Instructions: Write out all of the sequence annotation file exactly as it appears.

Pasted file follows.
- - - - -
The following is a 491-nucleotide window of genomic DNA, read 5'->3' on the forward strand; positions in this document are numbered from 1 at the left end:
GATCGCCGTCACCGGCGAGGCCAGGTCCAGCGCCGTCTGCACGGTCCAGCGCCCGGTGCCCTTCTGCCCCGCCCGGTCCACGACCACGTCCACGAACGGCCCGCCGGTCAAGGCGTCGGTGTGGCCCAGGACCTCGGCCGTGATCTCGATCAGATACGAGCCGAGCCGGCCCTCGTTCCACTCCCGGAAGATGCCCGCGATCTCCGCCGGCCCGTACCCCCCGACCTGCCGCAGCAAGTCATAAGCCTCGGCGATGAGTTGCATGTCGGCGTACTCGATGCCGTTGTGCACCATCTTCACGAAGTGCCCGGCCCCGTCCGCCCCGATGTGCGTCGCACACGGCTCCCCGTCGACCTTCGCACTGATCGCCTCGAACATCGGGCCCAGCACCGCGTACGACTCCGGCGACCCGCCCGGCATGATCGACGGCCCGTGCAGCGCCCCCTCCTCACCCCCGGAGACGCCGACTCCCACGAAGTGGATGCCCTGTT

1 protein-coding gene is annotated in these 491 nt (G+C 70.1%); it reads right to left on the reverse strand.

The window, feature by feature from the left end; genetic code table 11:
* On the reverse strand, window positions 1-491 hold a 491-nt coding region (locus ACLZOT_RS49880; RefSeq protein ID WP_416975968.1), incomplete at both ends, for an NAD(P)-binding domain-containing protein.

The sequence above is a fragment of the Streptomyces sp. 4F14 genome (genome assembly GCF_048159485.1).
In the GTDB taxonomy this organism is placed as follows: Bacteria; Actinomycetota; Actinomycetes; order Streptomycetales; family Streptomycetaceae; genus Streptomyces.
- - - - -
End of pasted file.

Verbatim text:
The following is a 491-nucleotide window of genomic DNA, read 5'->3' on the forward strand; positions in this document are numbered from 1 at the left end:
GATCGCCGTCACCGGCGAGGCCAGGTCCAGCGCCGTCTGCACGGTCCAGCGCCCGGTGCCCTTCTGCCCCGCCCGGTCCACGACCACGTCCACGAACGGCCCGCCGGTCAAGGCGTCGGTGTGGCCCAGGACCTCGGCCGTGATCTCGATCAGATACGAGCCGAGCCGGCCCTCGTTCCACTCCCGGAAGATGCCCGCGATCTCCGCCGGCCCGTACCCCCCGACCTGCCGCAGCAAGTCATAAGCCTCGGCGATGAGTTGCATGTCGGCGTACTCGATGCCGTTGTGCACCATCTTCACGAAGTGCCCGGCCCCGTCCGCCCCGATGTGCGTCGCACACGGCTCCCCGTCGACCTTCGCACTGATCGCCTCGAACATCGGGCCCAGCACCGCGTACGACTCCGGCGACCCGCCCGGCATGATCGACGGCCCGTGCAGCGCCCCCTCCTCACCCCCGGAGACGCCGACTCCCACGAAGTGGATGCCCTGTT

1 protein-coding gene is annotated in these 491 nt (G+C 70.1%); it reads right to left on the reverse strand.

The window, feature by feature from the left end; genetic code table 11:
* On the reverse strand, window positions 1-491 hold a 491-nt coding region (locus ACLZOT_RS49880; RefSeq protein ID WP_416975968.1), incomplete at both ends, for an NAD(P)-binding domain-containing protein.

The sequence above is a fragment of the Streptomyces sp. 4F14 genome (genome assembly GCF_048159485.1).
In the GTDB taxonomy this organism is placed as follows: Bacteria; Actinomycetota; Actinomycetes; order Streptomycetales; family Streptomycetaceae; genus Streptomyces.